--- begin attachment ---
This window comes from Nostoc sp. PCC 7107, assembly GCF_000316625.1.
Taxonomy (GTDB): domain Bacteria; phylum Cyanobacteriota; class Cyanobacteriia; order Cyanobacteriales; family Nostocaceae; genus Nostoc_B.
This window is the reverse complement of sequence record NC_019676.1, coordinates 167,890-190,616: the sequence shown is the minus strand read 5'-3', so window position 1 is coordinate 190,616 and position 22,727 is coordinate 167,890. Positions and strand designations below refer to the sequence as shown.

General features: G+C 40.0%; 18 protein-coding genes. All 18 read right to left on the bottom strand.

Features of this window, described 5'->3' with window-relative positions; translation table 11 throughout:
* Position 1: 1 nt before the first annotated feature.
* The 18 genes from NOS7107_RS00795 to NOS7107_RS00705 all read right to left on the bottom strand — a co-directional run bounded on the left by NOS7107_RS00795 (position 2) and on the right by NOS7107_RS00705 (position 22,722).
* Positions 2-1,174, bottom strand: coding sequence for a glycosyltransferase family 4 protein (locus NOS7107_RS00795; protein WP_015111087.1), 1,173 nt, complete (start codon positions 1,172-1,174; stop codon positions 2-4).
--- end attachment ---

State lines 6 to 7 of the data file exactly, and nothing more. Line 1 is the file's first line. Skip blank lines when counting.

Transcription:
* Position 1: 1 nt before the first annotated feature.
* The 18 genes from NOS7107_RS00795 to NOS7107_RS00705 all read right to left on the bottom strand — a co-directional run bounded on the left by NOS7107_RS00795 (position 2) and on the right by NOS7107_RS00705 (position 22,722).